Tokunaga Furniture and the Art of Wood Working Without Sandpaper

tokunaga furniture kanna finish (1)

“Satin sheen.” “Smooth finish.” “Polished veneer.” The woodworking section of any home improvement store will have you think it’s a menu for a car wash. With sandpaper that ranges from 60 Grit (coarse) to 320 Grit (x-fine) and a whole range of varnishes we’re led to believe that the best recipe for finishing wooden furniture is sandpaper, vacuum, urethane, sandpaper, vacuum, urethane, repeat. Then repeat again.

But we’re doing it all wrong. At least according to Toshio Tokunaga. “Sandpaper rubs away the natural pattern of the wood, leaving behind a smoothness that is artificial and which obscures the tree’s innate characteristics,” says the craftsman and founder of Tokunaga Furniture.

tokunaga furniture kanna finish

All of Tokunaga’s furniture is made exclusively with the kanna, which produces the unique kanna-finish

Before designing any furniture, Tokunaga designs tools. And most important – the tool responsible for the studio’s ultra-smooth finishes – is the kanna, a plane crafted using blacksmithing techniques that have been passed down in Japan for thousands of years. And every single one of their tools is handcrafted in the traditional Japanese style by a master smith by the name of Ohara Yasuhiko.

The kanna-making process utilizes exactly the same metallurgy technique that is used when making the katana blade—i.e. nestling the harder, more brittle (but deadly sharp) tamahagane steel in a softer metal to prevent it from shattering.

tokunaga furniture kanna finish

Displaying the drastic difference between wood finished with a kanna (left) and wood finished with sandpaper (right), this photo speaks for itself. The kanna-finish preserves the natural pattern of the wood, rather than rubbing it out into an artificial smoothness

“Here at Tokunaga Furniture, we believe that trees are elusive life-forms, beings of many expressions,” says the craftsman, who operates his studio with 4 apprentices. “Just as soon as you think you’ve understood them, they reveal a completely new side to themselves—one that had hitherto been completely hidden.” For this reason, all of Tokunaga’s furniture is finished with the kanna. There is no need for any extra layer of varnish over the wood.

tokunaga furniture kanna finish (1)

Tokunaga Furniture is trying to champion this alternative technique in opposition to the sandpaper finish. Mr. Tokunaga’s personal mission, we’re told, is to demonstrate to the global woodworking community that sandpaper destroys the natural grain of the wood (whereas the kanna preserves it) and to help spread this pure kanna-finish technique worldwide with the hope that, one day, it will become the new norm.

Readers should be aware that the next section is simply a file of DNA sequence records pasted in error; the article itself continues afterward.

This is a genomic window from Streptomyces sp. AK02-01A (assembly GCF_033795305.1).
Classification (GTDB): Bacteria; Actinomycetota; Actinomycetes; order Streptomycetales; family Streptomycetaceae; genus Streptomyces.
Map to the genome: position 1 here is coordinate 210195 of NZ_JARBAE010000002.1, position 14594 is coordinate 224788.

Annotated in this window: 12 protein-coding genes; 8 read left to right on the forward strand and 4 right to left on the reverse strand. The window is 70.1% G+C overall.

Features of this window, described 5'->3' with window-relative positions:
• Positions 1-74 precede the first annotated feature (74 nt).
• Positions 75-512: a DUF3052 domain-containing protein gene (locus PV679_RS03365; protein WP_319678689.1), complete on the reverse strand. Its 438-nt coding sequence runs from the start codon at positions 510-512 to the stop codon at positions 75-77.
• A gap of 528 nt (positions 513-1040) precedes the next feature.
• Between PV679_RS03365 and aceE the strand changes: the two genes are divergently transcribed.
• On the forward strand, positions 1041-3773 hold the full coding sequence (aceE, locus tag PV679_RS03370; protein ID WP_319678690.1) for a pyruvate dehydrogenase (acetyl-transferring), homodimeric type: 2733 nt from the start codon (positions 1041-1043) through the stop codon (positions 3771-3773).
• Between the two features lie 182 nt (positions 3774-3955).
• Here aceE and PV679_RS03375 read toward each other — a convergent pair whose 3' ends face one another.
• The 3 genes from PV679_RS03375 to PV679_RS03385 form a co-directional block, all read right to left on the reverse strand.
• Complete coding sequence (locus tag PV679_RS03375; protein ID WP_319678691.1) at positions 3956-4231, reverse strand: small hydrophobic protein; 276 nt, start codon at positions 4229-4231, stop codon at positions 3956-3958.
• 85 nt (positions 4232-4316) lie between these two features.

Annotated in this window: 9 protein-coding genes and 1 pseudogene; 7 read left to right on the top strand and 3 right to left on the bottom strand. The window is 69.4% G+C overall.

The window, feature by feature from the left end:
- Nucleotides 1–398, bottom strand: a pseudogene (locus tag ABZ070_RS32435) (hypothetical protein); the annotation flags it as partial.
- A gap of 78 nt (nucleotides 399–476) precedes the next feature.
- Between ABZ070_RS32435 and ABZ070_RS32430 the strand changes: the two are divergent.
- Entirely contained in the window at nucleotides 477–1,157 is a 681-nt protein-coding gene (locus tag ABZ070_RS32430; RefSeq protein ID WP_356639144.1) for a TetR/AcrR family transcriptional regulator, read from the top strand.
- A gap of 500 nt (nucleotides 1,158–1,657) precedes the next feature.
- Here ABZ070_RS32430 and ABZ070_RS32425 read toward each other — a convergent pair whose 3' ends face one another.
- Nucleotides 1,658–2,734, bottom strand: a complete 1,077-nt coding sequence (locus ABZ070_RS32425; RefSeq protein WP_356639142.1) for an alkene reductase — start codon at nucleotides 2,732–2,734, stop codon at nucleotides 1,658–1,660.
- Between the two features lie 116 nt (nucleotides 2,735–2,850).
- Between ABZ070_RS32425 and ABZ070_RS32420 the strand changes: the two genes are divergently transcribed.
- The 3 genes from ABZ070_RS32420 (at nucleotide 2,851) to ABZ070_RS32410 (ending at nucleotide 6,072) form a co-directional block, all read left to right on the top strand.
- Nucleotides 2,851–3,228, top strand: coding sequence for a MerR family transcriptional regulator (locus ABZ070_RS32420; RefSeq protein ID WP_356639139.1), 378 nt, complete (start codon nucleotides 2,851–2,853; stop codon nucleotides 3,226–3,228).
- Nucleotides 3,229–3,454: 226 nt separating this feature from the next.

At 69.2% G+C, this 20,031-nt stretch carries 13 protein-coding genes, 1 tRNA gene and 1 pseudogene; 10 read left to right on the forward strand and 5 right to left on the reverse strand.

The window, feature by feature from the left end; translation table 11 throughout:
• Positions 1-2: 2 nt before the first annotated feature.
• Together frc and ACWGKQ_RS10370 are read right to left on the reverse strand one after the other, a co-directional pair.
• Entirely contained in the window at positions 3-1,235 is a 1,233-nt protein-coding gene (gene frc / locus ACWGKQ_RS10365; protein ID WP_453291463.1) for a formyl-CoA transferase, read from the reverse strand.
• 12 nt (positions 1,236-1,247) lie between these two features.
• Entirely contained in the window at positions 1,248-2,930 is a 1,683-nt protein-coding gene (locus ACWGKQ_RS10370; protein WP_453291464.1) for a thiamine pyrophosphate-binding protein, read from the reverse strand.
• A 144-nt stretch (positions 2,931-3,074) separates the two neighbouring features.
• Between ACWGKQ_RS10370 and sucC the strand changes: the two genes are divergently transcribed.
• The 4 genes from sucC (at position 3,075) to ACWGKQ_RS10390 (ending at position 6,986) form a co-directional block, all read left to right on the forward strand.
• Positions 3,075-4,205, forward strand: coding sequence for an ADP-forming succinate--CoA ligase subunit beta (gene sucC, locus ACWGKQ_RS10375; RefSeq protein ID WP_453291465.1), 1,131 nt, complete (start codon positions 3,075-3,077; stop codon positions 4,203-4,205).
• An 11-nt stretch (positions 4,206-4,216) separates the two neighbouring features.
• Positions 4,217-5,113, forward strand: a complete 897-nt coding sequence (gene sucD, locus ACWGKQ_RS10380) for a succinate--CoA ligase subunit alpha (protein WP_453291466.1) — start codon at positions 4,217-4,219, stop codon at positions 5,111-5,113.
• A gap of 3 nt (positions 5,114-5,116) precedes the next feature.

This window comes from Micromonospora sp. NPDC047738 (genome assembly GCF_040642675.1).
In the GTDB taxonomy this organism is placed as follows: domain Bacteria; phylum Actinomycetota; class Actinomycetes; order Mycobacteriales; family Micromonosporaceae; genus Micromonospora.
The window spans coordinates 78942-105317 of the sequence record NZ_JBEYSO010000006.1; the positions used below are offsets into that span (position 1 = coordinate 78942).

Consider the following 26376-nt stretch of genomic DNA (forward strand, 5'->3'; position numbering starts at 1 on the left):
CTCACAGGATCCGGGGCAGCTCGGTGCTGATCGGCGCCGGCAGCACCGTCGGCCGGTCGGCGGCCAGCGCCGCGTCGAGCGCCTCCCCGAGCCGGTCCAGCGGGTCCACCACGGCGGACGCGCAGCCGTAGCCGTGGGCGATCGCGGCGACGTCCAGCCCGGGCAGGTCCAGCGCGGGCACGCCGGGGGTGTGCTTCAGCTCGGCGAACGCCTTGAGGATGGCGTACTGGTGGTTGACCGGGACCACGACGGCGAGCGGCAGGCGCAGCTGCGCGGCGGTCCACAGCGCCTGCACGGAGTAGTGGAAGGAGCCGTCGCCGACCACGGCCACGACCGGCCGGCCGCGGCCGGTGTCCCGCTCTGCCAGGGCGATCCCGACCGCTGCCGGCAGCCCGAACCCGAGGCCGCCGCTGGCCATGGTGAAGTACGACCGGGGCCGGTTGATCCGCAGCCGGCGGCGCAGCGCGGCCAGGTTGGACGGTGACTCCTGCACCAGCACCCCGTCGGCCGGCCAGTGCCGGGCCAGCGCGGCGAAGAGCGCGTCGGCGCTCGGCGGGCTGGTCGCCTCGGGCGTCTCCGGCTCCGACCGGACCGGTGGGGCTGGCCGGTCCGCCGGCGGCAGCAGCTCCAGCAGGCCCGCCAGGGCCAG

“The message to us humans,” says Tokunaga “seems to be that no amount of time or study will make [wood] truly knowable, but our goal is to get as close as humanly possible in spite of this.”

tokunaga furniture kanna finish

tokunaga furniture kanna finish

tokunaga furniture kanna finish

tokunaga furniture kanna finish

tokunaga furniture kanna finish

tokunaga furniture kanna finish

7 Comments

  1. You know, this post really got me thinking…that’s why I decided to respond in a post.

    I have been using sandpaper for so long. For me with all those facts given in the article, transitioning to another method of finishing might not end up the same quality as from Tokunaga Furniture. Tools are just tools, its the hands who uses the tools that does the job. I love to try “kanna” though, it just needs more mastering and practicing. Nice article by the way.

  2. Seria interesante que piensen en los hispano parlantes, que también podemos consumir sus productos.

  3. I would love to try it but it seems to be something youd have to literally master b4 you could finish a item like that as it would literally destroy the item if you went at it and had no idea what you were doing

  4. I’ve always found the hard work that goes into making beautiful furniture like this to be fascinating. It’s not often that people get to see what goes into creating each piece of furniture, which should only increase the appreciation for it.

  5. A chair maker by trade, I first heard about that concept from other students at my vocational school: the piano and organ builders NEVER used sandpaper on thir wooden pipes: the fuzzy surface lead to a muddy “dead” sound. They preferred very sharp tools instead – just like late James Krenow did…

  6. I was very fortunate to have met Living Treasures of Japan in Suncook, New Hampshire about
    30 years ago. One was Tanaka Hisao who made Kana. He made a plane for me. I also have a Chiazuro plane that is Razor Sharp and can make Very Thin shavings. It takes a lot of practice to eliminate sandpaper but if it is done well, a planed surface brings out the grain and feels smooth to the touch.

  7. Baruch ben Avraham

    June 18, 2015 at 1:58 pm

    Japanese craftsmen spend hours every morning sharpening their kanna blades for the day’s work. The specialness to the kanna is the steel; there’s none other like it. It also takes much skill to set up the kanna to ensure the blade is aligned perfectly. In Japan there are competitions all over the country to see which craftsman can produce the thinnest and longest shaving from their kanna. I have seen many times shavings 3 microns thin. So thin that you can see through it without any problems. In my shop I use them as well as other Japanese tools.

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